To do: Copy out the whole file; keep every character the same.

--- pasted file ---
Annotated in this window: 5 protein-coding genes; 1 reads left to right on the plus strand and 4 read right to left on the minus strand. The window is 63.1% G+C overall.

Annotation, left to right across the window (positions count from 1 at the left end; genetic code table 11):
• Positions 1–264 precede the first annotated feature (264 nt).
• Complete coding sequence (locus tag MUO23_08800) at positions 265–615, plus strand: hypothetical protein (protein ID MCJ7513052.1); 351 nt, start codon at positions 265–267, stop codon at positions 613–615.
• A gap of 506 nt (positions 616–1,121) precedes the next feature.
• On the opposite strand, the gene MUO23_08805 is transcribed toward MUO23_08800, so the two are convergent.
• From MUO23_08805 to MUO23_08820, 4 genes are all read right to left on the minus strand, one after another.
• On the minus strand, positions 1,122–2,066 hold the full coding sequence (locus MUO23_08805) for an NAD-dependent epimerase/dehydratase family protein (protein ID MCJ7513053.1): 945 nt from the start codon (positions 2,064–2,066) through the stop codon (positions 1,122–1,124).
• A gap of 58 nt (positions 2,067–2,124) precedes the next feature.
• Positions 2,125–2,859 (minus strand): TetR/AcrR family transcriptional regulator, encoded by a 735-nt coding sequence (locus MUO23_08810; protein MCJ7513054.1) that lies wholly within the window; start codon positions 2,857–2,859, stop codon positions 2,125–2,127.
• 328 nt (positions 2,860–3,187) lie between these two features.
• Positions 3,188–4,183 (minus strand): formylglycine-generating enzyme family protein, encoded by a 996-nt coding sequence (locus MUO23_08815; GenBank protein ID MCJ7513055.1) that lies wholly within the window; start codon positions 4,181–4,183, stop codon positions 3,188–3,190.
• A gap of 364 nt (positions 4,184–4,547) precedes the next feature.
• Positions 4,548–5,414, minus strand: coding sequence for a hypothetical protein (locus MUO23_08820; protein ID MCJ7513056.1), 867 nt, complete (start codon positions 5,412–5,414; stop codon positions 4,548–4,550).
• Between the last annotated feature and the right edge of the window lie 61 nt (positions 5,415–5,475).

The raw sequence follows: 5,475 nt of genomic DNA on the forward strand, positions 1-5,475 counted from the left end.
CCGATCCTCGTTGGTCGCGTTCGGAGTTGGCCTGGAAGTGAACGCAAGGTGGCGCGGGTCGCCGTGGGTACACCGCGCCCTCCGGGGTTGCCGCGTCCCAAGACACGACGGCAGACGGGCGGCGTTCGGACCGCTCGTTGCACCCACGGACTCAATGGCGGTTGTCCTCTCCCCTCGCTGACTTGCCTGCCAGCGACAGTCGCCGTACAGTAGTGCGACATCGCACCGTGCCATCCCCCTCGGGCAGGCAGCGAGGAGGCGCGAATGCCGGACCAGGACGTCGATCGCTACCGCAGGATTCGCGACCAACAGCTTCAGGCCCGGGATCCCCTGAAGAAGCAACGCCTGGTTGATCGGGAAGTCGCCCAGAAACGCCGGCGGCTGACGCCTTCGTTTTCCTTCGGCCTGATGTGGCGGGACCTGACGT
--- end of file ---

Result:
Annotated in this window: 5 protein-coding genes; 1 reads left to right on the plus strand and 4 read right to left on the minus strand. The window is 63.1% G+C overall.

Annotation, left to right across the window (positions count from 1 at the left end; genetic code table 11):
• Positions 1–264 precede the first annotated feature (264 nt).
• Complete coding sequence (locus tag MUO23_08800) at positions 265–615, plus strand: hypothetical protein (protein ID MCJ7513052.1); 351 nt, start codon at positions 265–267, stop codon at positions 613–615.
• A gap of 506 nt (positions 616–1,121) precedes the next feature.
• On the opposite strand, the gene MUO23_08805 is transcribed toward MUO23_08800, so the two are convergent.
• From MUO23_08805 to MUO23_08820, 4 genes are all read right to left on the minus strand, one after another.
• On the minus strand, positions 1,122–2,066 hold the full coding sequence (locus MUO23_08805) for an NAD-dependent epimerase/dehydratase family protein (protein ID MCJ7513053.1): 945 nt from the start codon (positions 2,064–2,066) through the stop codon (positions 1,122–1,124).
• A gap of 58 nt (positions 2,067–2,124) precedes the next feature.
• Positions 2,125–2,859 (minus strand): TetR/AcrR family transcriptional regulator, encoded by a 735-nt coding sequence (locus MUO23_08810; protein MCJ7513054.1) that lies wholly within the window; start codon positions 2,857–2,859, stop codon positions 2,125–2,127.
• 328 nt (positions 2,860–3,187) lie between these two features.
• Positions 3,188–4,183 (minus strand): formylglycine-generating enzyme family protein, encoded by a 996-nt coding sequence (locus MUO23_08815; GenBank protein ID MCJ7513055.1) that lies wholly within the window; start codon positions 4,181–4,183, stop codon positions 3,188–3,190.
• A gap of 364 nt (positions 4,184–4,547) precedes the next feature.
• Positions 4,548–5,414, minus strand: coding sequence for a hypothetical protein (locus MUO23_08820; protein ID MCJ7513056.1), 867 nt, complete (start codon positions 5,412–5,414; stop codon positions 4,548–4,550).
• Between the last annotated feature and the right edge of the window lie 61 nt (positions 5,415–5,475).

The raw sequence follows: 5,475 nt of genomic DNA on the forward strand, positions 1-5,475 counted from the left end.
CCGATCCTCGTTGGTCGCGTTCGGAGTTGGCCTGGAAGTGAACGCAAGGTGGCGCGGGTCGCCGTGGGTACACCGCGCCCTCCGGGGTTGCCGCGTCCCAAGACACGACGGCAGACGGGCGGCGTTCGGACCGCTCGTTGCACCCACGGACTCAATGGCGGTTGTCCTCTCCCCTCGCTGACTTGCCTGCCAGCGACAGTCGCCGTACAGTAGTGCGACATCGCACCGTGCCATCCCCCTCGGGCAGGCAGCGAGGAGGCGCGAATGCCGGACCAGGACGTCGATCGCTACCGCAGGATTCGCGACCAACAGCTTCAGGCCCGGGATCCCCTGAAGAAGCAACGCCTGGTTGATCGGGAAGTCGCCCAGAAACGCCGGCGGCTGACGCCTTCGTTTTCCTTCGGCCTGATGTGGCGGGACCTGACGT